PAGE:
If Coin Coin Chapter One was an eclectic evocation of history as the history of liberty, an ‘activist’ endeavor both individual and collective in the sense given by the great tradition of free jazz, Coin Coin Chapter Two is more of a passive invocation (the album begins with one) of the haunting of such a history in more grounded, specific moments. Where Chapter One explored an eclectic mass of voices in long forms, Two is woven by a smaller ensemble in shorter, interconnected pieces – the first functioned like an industry, like the daily toil of millions coming together only under the wide perspective of an idealist narrative, while the second functions like an artisan workshop embedded in that toil, materializing a daily operation that perpetually dreams of its past. This modified timeframe allows Matana Roberts and her ensemble to develop a tight, expressive set of performances upon popular forms that under the ‘epochal’ vision of One were often completely absorbed, letting the blues and rock and roll shine through, not as part of the free jazz idiom but as irrevocably haunted by it, a revisionist move that lets all sorts of ghosts intone their passions at last.
The invocation could be understood as prayer or conjuration, a call for God as well as a call that brings the past back to life: Roberts uses memories of her grandmother given in an interview to word the singing heard in the second half of the album. As prayer, it connotes the collectivity of suffering as communal repetition, phrases said not once or twice but thrice and more, although they are sung positively, without restraint or sadness, an identity enacted in the wider perspective of a history perhaps no longer of liberty as struggle but as hopeful joy. As conjuration it forms a daily life that passes quickly, full of vernacular encounters codified as swift exchanges between players that speak in melodies and modified jazz standards as much as in a tamed version of avant-garde onslaughts. The result is a compelling kind of jazz that has little patience for aural abstractions, drawing the listener in with its perfectly executed shifts between the more straightforwardly traditional and the (eclectic) new; this is a communal exercise that goes beyond the musicians themselves and acts as a very modern ritual in which individual history and self-understanding are thoroughly expressed.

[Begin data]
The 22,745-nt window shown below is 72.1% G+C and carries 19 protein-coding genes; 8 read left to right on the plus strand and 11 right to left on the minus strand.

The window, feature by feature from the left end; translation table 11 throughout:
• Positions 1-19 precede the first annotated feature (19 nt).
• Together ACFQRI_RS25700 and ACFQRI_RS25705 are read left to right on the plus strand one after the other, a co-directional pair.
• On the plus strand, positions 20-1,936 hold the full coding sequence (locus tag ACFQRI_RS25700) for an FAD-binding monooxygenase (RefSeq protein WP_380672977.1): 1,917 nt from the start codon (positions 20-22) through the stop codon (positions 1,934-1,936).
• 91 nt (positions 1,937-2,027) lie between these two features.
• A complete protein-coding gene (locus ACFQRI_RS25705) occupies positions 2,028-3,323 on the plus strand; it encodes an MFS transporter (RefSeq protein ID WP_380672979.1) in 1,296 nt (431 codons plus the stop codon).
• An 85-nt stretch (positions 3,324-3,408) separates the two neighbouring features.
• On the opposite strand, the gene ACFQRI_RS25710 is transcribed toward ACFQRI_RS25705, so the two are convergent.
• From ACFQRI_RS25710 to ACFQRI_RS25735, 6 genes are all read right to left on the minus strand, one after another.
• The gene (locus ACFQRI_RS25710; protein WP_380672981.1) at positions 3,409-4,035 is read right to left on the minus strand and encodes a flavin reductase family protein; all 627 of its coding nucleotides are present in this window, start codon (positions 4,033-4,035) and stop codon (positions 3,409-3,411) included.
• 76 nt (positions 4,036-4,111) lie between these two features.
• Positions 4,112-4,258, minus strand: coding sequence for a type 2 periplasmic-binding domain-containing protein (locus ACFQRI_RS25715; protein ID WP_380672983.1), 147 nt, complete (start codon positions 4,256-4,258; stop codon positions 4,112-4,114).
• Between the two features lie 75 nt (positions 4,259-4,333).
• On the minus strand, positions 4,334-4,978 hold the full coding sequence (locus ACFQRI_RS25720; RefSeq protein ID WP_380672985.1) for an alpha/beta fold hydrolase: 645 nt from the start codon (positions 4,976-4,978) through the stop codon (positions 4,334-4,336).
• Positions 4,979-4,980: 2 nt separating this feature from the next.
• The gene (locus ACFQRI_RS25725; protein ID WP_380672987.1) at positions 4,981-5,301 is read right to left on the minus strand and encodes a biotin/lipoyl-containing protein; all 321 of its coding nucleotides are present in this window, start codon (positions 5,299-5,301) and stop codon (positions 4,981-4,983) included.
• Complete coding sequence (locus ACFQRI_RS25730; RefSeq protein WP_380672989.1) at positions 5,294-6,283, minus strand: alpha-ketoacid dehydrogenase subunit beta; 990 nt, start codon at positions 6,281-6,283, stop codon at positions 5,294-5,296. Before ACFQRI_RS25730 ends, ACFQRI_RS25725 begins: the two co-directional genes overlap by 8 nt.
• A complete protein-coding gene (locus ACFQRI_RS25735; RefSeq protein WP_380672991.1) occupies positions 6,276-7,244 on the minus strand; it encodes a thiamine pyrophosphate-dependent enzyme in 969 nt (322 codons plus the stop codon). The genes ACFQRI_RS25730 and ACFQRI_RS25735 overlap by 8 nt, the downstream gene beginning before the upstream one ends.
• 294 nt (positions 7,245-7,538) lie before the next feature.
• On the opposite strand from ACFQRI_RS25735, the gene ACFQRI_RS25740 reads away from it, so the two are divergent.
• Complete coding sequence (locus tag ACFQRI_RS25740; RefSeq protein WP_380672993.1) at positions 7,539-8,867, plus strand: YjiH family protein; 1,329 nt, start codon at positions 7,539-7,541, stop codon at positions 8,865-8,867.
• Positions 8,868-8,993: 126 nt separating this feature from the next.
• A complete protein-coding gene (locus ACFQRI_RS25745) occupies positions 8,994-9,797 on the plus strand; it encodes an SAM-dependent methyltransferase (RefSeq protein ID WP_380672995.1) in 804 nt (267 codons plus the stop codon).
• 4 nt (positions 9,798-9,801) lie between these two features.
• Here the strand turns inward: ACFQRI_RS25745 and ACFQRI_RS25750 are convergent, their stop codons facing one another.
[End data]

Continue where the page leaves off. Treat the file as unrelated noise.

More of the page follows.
Perhaps it is in this way that the tenor that sings throughout several of the tracks can be understood, as the haunting voice that melds everything together into a dramatic whole, a micro-history unfolding in 18 acts of everyday events within the context of a wider conflict, a wider hope for a better future that doesn’t deny every bit of the darkness of the past. Its spectral quality is unnerving, and it produces a very interesting contrast with the rest of the instrumentation. In a way it is an inversion of early 20th century (white) exoticist appropriations of jazz, creating a sense of troubled weight that could be counterposed to the raging twenties’ tourist love of a ‘wild and savage’ racket. It is a weight that, as said above, haunts the album, a deeply felt seriousness that infects the positive quality of the music and gives repeated phrases like “There’s some things I just can’t tell you about” an aura of universal history, a hint at the ways in which the everyday builds up into the epochal through both sound and silence.
“Mississippi is a beautiful place”, says the invoked grandmother, and it is a memory closely intertwined with the laments of others, laments perhaps distant to her but irrevocably contemporary, a collage of feelings that results in beauty, for the place is beautiful in its time, one of struggle, one of happiness-in-the-details, one constantly visited by the phantoms of a story that plays the part of neverending beacon, a promise of fundamental levelling that, despite all its modern presentations, has never left its religious dimension behind. It is beautiful because it is, because it directly speaks of people who love and hate and fight and die, because it decidedly constitutes the most worthy of romances.
The album ends with a “Benediction”, a peaceful short collective song as final prayer, a perfect closure to an album which has numerous angles of interpretation and which grows in all directions at once, demanding to be heard time and time again. The ritual finishes, community is restored, and its transcendence comes in the form of understanding, both in self-knowledge and in the wonder of the presence of another, forever underlined by the negation of all claims to possession: as in all the greatest free jazz groups, collaboration is both its sole means and end. Coin Coin Chapter Two is, then, one of this year’s most interesting records, a complex and yet relatable experiment in form/content that will have you thrown deep into thought as much as it will make you want to tap your feet to the bluesy sections. All in all, Matana Roberts’ 12-volume project about African American history is shaping up to be one of the great works of our (short) times. (David Murrieta)